It used to be called the pound sign, perhaps the number sign. Word nerds knew it as as the octothorpe. But today, 10 years after it was first used on Twitter, it’s most famous as hashtag.
Now the hashtag is used not only on Twitter (an average of 125 million times a day) but on Facebook, Instagram — and also spoken out loud, in everyday conversations.
Biz Stone, a Twitter co-founder, recounts how the hashtag came to be so iconic.
Web marketing specialist Chris Messina’s “proposal was simple, useful, and fun — just like Twitter,” Stone said in a blog post Wednesday. “Because brevity is essential on Twitter, he suggested using the ‘pound’ or ‘hash’ character common on phones (this was pre-iPhone) to create groups of related Tweets. It was an undeniably elegant proposal, but I really needed to get back to work. I turned back to my computer screen to help get Twitter back up and running, hurriedly ending the conversation with a sarcastic, ‘Sure, we’ll get right on that.’ ”
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It was a good thing Messina went ahead and did what he suggested, Stone said. The first Twitter hashtag was #barcamp.
how do you feel about using # (pound) for groups. As in #barcamp [msg]?
— ⌗ChrisMessina (@chrismessina) August 23, 2007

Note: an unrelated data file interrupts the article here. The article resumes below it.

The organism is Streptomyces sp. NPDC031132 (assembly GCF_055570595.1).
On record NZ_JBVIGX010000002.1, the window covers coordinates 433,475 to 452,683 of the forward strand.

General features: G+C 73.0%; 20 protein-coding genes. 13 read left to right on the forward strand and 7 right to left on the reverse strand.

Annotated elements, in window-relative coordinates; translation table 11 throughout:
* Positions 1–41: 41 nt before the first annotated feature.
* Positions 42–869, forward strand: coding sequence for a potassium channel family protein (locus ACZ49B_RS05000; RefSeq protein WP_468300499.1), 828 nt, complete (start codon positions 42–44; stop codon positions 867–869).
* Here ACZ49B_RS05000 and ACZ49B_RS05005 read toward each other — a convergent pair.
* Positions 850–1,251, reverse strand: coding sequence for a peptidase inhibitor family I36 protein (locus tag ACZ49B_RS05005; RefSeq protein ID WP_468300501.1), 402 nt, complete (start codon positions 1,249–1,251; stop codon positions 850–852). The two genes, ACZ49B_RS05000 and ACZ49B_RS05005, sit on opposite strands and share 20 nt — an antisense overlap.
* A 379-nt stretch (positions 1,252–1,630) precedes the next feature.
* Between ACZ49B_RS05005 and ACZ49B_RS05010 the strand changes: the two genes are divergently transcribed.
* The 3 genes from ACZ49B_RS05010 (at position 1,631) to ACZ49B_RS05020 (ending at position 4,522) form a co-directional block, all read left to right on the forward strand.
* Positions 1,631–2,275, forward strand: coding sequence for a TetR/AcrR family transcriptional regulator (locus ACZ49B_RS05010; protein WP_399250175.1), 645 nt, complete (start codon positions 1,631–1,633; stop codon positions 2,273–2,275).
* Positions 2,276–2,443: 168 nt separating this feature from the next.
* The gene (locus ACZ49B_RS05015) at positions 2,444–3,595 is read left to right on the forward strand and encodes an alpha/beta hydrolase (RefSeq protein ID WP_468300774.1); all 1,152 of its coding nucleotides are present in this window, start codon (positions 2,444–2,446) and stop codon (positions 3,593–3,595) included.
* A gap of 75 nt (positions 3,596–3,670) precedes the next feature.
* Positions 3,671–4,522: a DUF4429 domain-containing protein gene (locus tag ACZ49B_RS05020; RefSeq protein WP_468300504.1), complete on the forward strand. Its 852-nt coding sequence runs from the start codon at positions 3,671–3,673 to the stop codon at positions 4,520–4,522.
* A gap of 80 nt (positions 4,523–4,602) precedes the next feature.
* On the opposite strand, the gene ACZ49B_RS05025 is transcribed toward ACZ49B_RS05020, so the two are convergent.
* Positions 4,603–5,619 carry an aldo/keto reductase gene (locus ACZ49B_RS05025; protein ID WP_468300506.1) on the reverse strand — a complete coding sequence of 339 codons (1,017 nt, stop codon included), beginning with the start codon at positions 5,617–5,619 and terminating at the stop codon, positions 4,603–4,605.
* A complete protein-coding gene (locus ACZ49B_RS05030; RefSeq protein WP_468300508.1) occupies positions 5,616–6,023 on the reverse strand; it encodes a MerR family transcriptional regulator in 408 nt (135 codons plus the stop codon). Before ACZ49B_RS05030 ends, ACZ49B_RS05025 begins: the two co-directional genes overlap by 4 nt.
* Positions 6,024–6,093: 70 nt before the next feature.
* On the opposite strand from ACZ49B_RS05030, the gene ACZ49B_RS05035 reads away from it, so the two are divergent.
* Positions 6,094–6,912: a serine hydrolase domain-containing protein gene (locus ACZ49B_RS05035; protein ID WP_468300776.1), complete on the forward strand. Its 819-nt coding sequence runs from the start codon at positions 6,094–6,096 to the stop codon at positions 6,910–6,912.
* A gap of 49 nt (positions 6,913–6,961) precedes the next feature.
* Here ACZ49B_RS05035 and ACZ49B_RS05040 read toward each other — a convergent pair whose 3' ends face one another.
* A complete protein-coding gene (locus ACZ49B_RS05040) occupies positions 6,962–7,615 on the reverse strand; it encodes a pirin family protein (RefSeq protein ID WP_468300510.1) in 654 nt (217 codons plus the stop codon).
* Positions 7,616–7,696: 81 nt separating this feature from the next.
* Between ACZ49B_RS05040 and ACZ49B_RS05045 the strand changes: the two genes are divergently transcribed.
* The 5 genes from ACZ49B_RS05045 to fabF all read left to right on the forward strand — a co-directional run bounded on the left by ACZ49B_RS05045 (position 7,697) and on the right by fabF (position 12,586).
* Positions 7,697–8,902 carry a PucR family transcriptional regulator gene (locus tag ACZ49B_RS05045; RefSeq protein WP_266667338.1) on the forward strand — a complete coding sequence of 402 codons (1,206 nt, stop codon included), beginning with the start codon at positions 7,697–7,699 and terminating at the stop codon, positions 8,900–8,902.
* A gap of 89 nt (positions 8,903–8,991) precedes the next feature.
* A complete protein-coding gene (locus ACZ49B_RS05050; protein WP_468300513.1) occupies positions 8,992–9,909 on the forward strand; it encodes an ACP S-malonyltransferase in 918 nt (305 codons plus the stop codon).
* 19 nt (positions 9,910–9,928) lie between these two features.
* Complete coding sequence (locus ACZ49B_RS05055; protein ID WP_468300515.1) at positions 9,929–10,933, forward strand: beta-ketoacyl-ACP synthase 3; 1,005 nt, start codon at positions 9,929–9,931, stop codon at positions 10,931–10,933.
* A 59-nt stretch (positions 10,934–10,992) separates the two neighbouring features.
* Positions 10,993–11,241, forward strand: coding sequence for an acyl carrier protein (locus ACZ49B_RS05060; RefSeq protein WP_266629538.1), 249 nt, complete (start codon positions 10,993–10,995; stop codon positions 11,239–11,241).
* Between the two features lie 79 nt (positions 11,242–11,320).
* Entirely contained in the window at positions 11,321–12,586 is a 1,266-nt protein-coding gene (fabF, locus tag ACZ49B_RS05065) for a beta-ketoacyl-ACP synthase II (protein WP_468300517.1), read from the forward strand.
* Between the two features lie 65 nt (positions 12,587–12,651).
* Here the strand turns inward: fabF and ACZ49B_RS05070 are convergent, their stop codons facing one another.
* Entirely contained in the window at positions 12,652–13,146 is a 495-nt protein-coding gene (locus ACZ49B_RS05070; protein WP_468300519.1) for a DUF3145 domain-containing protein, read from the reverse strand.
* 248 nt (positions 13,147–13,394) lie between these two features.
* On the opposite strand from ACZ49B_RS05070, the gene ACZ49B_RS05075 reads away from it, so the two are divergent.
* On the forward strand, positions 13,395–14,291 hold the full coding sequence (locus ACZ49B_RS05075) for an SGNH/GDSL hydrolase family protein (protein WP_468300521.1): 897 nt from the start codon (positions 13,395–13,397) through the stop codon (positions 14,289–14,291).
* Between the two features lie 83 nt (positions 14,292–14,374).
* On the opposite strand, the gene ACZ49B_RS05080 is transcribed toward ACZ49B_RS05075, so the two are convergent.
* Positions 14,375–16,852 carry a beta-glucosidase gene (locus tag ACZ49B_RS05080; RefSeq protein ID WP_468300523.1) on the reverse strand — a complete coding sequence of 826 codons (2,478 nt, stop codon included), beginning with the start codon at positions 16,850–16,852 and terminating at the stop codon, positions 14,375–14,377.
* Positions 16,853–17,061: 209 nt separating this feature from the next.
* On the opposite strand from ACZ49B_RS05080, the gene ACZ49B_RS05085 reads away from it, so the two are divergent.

Now, Stone says, “using hashtags on Twitter, people worldwide have made this platform their microphone, shaped culture, and changed the world.”
That’s not hyperbole. From #BlackLivesMatter to #ArabSpring to #BringBackOurGirls, hashtags have sparked social movements and marked revolutions. What started as a way to organize topics became a way to organize for a cause. Hashtag activism — like it or hate it — was born.
When city names become hashtags, it usually isn’t good news. Think #Charlottesville, #Ferguson and #PrayforOrlando. Another hashtag tied to a deadly event: #JeSuisCharlie.
Also, Thursdays and Fridays will never be the same: #ThrowbackThursday, a.k,a. #tbt, and #FollowFriday, a.k.a. #FF.
Watching TV and awards shows and the Super Bowl — that’s forever changed, too: After all, fans have to vote for #MTVHottest or comment on their favorite Super Bowl commercials with the most used sports-related hashtag in the United States, #SuperBowl.
Hashtags are huge in politics. #ThanksObama comes to mind — it was used sarcastically by detractors of the former president, and sincerely by his fans.
As for the current president of the United States, he wields hashtags as weapons to fire up his base, or to attack his “enemies.” Donald Trump’s campaign slogan, Make America Great, became #MAGA. His tweets about the media are often punctuated with #fakenews.
Photo by Laura A. Oda/Bay Area News Group
Tags: hashtag, twitter